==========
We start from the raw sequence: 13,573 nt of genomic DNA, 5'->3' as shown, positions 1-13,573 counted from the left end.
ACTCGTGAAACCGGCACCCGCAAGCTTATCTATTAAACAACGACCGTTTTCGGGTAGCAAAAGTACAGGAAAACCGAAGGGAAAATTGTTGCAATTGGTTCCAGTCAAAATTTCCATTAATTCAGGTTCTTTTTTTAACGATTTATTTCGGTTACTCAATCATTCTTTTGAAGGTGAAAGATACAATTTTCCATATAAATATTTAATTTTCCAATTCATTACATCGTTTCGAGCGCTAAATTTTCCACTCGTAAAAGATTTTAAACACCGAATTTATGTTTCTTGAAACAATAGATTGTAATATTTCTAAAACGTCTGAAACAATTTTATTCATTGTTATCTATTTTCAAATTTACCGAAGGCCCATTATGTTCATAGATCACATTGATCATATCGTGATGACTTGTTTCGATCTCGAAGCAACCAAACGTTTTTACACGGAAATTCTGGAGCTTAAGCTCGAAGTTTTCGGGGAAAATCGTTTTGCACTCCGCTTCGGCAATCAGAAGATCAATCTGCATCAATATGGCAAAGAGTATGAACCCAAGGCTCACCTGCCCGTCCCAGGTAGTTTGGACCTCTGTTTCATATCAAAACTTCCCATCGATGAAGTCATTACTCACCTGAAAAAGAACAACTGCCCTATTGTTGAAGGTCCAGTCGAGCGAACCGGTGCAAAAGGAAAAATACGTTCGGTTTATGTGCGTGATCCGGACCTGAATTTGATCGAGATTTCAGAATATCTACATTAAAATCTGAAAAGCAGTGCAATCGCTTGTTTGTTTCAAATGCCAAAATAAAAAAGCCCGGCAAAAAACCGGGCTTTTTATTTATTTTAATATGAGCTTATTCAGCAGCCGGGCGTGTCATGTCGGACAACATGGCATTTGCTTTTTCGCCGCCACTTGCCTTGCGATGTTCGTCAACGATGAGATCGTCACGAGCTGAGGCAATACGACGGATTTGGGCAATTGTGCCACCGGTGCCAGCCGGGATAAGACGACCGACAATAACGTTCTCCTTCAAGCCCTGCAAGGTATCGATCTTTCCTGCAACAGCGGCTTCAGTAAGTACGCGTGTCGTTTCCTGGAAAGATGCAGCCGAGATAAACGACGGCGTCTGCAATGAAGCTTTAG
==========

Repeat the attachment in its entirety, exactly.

We start from the raw sequence: 13,573 nt of genomic DNA, 5'->3' as shown, positions 1-13,573 counted from the left end.
ACTCGTGAAACCGGCACCCGCAAGCTTATCTATTAAACAACGACCGTTTTCGGGTAGCAAAAGTACAGGAAAACCGAAGGGAAAATTGTTGCAATTGGTTCCAGTCAAAATTTCCATTAATTCAGGTTCTTTTTTTAACGATTTATTTCGGTTACTCAATCATTCTTTTGAAGGTGAAAGATACAATTTTCCATATAAATATTTAATTTTCCAATTCATTACATCGTTTCGAGCGCTAAATTTTCCACTCGTAAAAGATTTTAAACACCGAATTTATGTTTCTTGAAACAATAGATTGTAATATTTCTAAAACGTCTGAAACAATTTTATTCATTGTTATCTATTTTCAAATTTACCGAAGGCCCATTATGTTCATAGATCACATTGATCATATCGTGATGACTTGTTTCGATCTCGAAGCAACCAAACGTTTTTACACGGAAATTCTGGAGCTTAAGCTCGAAGTTTTCGGGGAAAATCGTTTTGCACTCCGCTTCGGCAATCAGAAGATCAATCTGCATCAATATGGCAAAGAGTATGAACCCAAGGCTCACCTGCCCGTCCCAGGTAGTTTGGACCTCTGTTTCATATCAAAACTTCCCATCGATGAAGTCATTACTCACCTGAAAAAGAACAACTGCCCTATTGTTGAAGGTCCAGTCGAGCGAACCGGTGCAAAAGGAAAAATACGTTCGGTTTATGTGCGTGATCCGGACCTGAATTTGATCGAGATTTCAGAATATCTACATTAAAATCTGAAAAGCAGTGCAATCGCTTGTTTGTTTCAAATGCCAAAATAAAAAAGCCCGGCAAAAAACCGGGCTTTTTATTTATTTTAATATGAGCTTATTCAGCAGCCGGGCGTGTCATGTCGGACAACATGGCATTTGCTTTTTCGCCGCCACTTGCCTTGCGATGTTCGTCAACGATGAGATCGTCACGAGCTGAGGCAATACGACGGATTTGGGCAATTGTGCCACCGGTGCCAGCCGGGATAAGACGACCGACAATAACGTTCTCCTTCAAGCCCTGCAAGGTATCGATCTTTCCTGCAACAGCGGCTTCAGTAAGTACGCGTGTCGTTTCCTGGAAAGATGCAGCCGAGATAAACGACGGCGTCTGCAATGAAGCTTTAG